Dr. Jernigan learned how Dr. tenBroek thought and how to think with depth. He taught many students how to do that. I never learned as well as many, but I learned a lot. I learned that I was right in thinking that I should be a teacher. I could show others the philosophy and strategies of the Federation without preaching or hounding them. I could help others to strive for their best by trying to present myself in a positive way. There were many tasks that I taught over the years, but the most important one was to believe in oneself and then to go out and teach others to believe in themselves and each other. That is not the end of it however. After we have learned the skills of blindness important to blind people's success, we must, in a caring way, show all with whom we come in contact, what it means to be blind.
We are here because we have all become leaders in the National Federation of the Blind. Some of us are old members who come to such seminars to teach others and to continue to learn ourselves. You can bet that somebody today will say something which makes a difference in my life and in the way I lead the Lewis and Clark Chapter. Some of us are new members-not only new to the organization but new to the idea that it is okay to be blind. It is respectable to be blind. Down deep we may still have the idea that those with normal vision are better than we; that those with some vision have it better than those of us with none. Dr. Jernigan told a story on me once that demonstrates what I mean. I was conducting a meeting of the Parents of Blind Children and I had just mentioned the little girl who "had" to learn Braille. He reminded me that all children need to learn to read and write. You do not need to designate and separate children because of how they read. The important thing is that they read. The little girl who reads Braille is just as competent and just as impressive as the little boy who sits next to her and reads print. She might be a great deal more impressive than the child who doesn't apply itself or the child who plays truant from school. We must be careful about short-changing our blind friends and neighbors by belittling them inadvertently.
Along with treating our NFB colleagues with love and respect, we owe the same to others who believe differently. We can try to influence them, hoping that they will gain confidence in themselves and their abilities. But I remember talking about older members in the Federation who never learned Braille or never used a white cane, or always believed they had to go with a sighted person in order to shop. That was what society taught us years ago. After they joined the Federation, they learned what they could, but they may never have gotten as far as I did. And I may not get as far as the next generation. We need to find people who will fight the good fight in the future after we are gone.
When my kids both went to fourth grade, it was the first time they had gone to the same school. Brent had been in a resource class for blind children and Brenda had been in public school. In fourth grade they were in different classes but they were both main-streamed. The principal spoke to the children before they went to their first class and I was there to support them that day. He told them that so far as he was concerned, every one of them had all A's that year on the first day of school. If they kept those A's they would have to work at it. If they didn't, there was a problem, with their teachers, with their attitudes about school, or with the materials that they were using. I liked that. It places the responsibility for learning in the hands of the teachers and the students. That's what I want to do with my students, and that's what I think we ought to do with our membership. We teach what we can, and then we encourage and support as other leaders move forward. We have to share what we can before they are ready to move ahead of where we were.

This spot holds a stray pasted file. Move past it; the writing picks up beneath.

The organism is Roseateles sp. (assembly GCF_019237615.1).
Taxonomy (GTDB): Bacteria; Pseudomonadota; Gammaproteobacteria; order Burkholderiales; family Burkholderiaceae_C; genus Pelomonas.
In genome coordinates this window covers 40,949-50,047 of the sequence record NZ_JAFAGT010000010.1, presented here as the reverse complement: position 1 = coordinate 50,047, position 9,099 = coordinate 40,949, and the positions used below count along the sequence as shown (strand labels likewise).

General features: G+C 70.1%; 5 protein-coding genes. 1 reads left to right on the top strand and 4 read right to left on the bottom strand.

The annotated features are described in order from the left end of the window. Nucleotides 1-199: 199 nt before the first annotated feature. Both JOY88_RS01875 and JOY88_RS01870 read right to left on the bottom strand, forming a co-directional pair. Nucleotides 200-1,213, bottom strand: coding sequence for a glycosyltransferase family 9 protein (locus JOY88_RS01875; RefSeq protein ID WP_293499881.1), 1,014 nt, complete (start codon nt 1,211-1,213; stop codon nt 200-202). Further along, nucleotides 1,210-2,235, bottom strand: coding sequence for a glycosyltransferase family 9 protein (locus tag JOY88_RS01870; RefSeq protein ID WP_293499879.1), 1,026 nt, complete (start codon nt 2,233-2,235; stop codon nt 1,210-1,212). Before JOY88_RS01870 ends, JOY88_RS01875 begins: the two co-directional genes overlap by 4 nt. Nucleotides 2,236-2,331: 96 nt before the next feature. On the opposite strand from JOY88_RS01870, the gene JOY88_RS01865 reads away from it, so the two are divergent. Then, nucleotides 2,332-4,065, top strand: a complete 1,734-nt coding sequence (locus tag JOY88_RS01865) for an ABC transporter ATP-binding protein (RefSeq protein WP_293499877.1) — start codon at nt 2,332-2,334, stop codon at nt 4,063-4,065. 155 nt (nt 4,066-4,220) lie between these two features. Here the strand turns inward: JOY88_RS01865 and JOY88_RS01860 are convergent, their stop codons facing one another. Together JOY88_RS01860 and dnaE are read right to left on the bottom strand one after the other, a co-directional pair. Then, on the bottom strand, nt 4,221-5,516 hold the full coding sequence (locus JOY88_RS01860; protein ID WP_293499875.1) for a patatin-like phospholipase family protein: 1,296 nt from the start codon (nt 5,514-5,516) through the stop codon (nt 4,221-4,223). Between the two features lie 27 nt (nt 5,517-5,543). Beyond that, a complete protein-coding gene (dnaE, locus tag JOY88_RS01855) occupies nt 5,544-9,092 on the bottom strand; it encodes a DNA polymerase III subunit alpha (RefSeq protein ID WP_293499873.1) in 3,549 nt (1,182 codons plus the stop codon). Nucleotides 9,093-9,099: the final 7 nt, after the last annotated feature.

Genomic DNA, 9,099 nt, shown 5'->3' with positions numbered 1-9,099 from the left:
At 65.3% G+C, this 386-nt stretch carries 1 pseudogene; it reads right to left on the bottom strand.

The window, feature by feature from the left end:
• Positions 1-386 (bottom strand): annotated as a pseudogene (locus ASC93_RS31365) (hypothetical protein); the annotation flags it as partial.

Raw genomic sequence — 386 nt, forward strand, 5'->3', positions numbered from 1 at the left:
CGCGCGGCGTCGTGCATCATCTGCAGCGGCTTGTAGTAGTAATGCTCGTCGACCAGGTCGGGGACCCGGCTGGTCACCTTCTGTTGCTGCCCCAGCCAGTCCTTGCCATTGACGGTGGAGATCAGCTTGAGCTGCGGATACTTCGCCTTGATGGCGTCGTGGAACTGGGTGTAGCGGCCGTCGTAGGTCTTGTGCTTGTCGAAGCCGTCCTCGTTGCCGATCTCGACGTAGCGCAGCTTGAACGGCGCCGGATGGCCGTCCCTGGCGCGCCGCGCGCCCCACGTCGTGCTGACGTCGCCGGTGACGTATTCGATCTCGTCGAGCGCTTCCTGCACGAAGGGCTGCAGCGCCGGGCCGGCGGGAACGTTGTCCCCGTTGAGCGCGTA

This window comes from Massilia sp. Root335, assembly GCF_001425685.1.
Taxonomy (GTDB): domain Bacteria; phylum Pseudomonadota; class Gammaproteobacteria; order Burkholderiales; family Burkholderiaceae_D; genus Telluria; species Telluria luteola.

There are lots of kernel book articles which help us along the way of accepting where we are and how far we have come and how much further there is to go. We can keep trying to reach the stars. We can try and finally stand on one foot. It is not enough to learn for ourselves alone. We must then reach a hand to the next person; walk with them as long as we can, and then welcome them to take our places in climbing the stairs all the way to the top.
The Role of Sighted Members
By Lois Ulmer
I believe that sighted members in a blind organization play a very important part of the whole population of the group. Through the years, I have learned many things about blindness, adaptation, and societal acceptance. Until recently, society was not about to adapt to our needs, wants or desires. We, as the blind, were reduced to handouts; and the government is still many years behind the times.
Society and the general public, used to see and describe the blind as severely handicapped. Everyone remembers the old movies depicting a blind man on the corner with his cane and his little pencil can, soliciting for donations just to survive. And the blind woman, well, that was such a disgrace to a family. Everyone was very sympathetic, but so totally ignorant, as was myself. The TV version of the Little House on the Prairie made blind girls a little more acceptable, but even this depiction of a blind child's life was not wholly correct.